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    I agree, keep it the way it is with the teams that make the playoffs (divisional winners plus 2 wild cards) but once the 6 teams from each conference have been selected then re-seed them based solely on record. It is a shame that teams like the Packers and Bucs could miss out on the playoffs despite having good records because the NFC West takes up one of the spots but I can't think of a solution.
  7. fnordcircle

    fnordcircle ( o Y o ) PatsFans.com Supporter

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    Don't like it? Win your division.
  8. sbpatfan

    sbpatfan Banned

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    The setup now is fine, and makes those divisional rivalry games more important / exciting (like last Monday).
  9. sarge

    sarge Rookie

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    Yup!

    I think this would be the best. You win your division, you are in the playoffs. But I agree with the seeding.

    If nothing changes, it would me messed up for the Saints to have to play there first two playoff games on the road against teams with lesser records
  10. MassPats38

    MassPats38 PatsFans.com Supporter PatsFans.com Supporter

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    Howie Long addressed this a few weeks ago during a game, and I agree with him that the system should stay as is.

    Divisional records represent 6 games of the season. If the team is in a cake division, then it starts with 6 wins. If the winner of that division is compared to another division winner from a division loaded with quality teams, then it has a decided advantage as the division comes gift wrapped. Obviously, that is just as true with divisions loaded with lousy teams.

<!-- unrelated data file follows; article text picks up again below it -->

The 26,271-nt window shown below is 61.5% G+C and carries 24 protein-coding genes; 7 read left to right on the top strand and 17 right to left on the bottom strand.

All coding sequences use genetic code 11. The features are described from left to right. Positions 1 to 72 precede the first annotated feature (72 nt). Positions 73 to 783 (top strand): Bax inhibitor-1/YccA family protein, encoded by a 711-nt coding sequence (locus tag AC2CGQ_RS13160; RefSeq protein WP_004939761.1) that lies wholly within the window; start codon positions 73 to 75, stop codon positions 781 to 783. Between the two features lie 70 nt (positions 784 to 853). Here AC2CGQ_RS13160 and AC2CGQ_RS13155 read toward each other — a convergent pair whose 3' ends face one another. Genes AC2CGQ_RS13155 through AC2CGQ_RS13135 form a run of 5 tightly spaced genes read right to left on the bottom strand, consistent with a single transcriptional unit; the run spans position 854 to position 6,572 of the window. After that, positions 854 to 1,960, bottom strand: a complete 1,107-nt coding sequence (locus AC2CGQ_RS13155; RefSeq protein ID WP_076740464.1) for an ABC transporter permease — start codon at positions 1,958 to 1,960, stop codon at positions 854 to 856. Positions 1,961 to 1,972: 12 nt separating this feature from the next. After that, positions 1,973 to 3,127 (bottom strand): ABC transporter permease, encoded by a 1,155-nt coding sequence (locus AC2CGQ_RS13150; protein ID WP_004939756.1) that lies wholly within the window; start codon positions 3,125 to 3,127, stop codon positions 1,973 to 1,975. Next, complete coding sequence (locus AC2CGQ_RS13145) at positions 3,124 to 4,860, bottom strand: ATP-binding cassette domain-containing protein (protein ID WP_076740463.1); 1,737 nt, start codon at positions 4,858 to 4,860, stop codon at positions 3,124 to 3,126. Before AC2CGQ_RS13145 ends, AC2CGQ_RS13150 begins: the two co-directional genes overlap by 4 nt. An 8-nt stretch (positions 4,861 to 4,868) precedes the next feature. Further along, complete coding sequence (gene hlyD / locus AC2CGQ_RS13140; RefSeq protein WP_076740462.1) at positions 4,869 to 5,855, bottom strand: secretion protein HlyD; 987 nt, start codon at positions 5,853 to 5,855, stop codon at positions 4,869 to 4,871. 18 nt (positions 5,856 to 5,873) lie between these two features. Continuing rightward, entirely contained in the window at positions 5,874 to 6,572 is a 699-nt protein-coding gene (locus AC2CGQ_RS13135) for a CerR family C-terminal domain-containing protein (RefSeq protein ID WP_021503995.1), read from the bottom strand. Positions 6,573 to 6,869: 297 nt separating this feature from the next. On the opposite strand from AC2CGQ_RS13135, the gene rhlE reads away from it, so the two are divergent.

It is very difficult to compare relative difficulty of schedules, and therefore difficult to compare the records of two teams from different divisions in terms of playoff seed position. Some teams earn 10-6, others stumble to it by .500 play outside the division. If the NFL enjoyed true parity, all teams would be .500. That isn't the case, which is why records may be higher or lower in certain divisions. The current playoff system adequately addresses the concern that you have to win your division to get in, otherwise there are no guarantees. Otherwise, best record gets best treatment and then see who is a fraud in the playoffs.
    Last edited: Dec 13, 2010
  11. ctpatsfan77

    ctpatsfan77 PatsFans.com Supporter PatsFans.com Supporter

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    Here's what I say: if you can't get over .500, you shouldn't be guaranteed a home game. In other words: I'd seed wild cards above any 8-8 teams or below, but that's about it.
  12. PATRIOTSFANINPA

    PATRIOTSFANINPA Rookie

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    You can probably safely say that no team has ever won a Super Bowl who had a mediocre division record..win the Division,enuff said :cool:
  13. brdmaverick

    brdmaverick Rookie

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    #32 Jersey

    This doesn't solve all problems. There was still the possibility that the Pats and Jets end up 13-3 with 5-1 division records (above mediocre) and still get seeded lower than the Jaguars or Chiefs.
  14. brdmaverick

    brdmaverick Rookie

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    #32 Jersey

    Oddly enough I think your argument actually strengthens the other side.

    Think about this, imagine the Rams get into the playoffs at 7-9. If that is the case, then the other three teams in the division will be 7-9 or worse. Therefore, the other teams in the division are crap. Most likely, at least 4 of the 7 wins will be against the division (which remember is all crap).

    So a team with a below 0.500 record makes it to the playoffs with its victories being against other crap teams. Doesn't sound like a playoff worthy team to me.


    Below is a list the division leading Rams have beaten to earn their 6-7 record.....

    vs. WAS 5-8
    vs. SEA 6-7
    vs. SD 7-6
    vs. CAR 1-12
    vs. DEN 3-10
    vs. ARI 4-9

    Oh, and they've been outscored by their opponents this season. They don't sound very playoff worthy to me.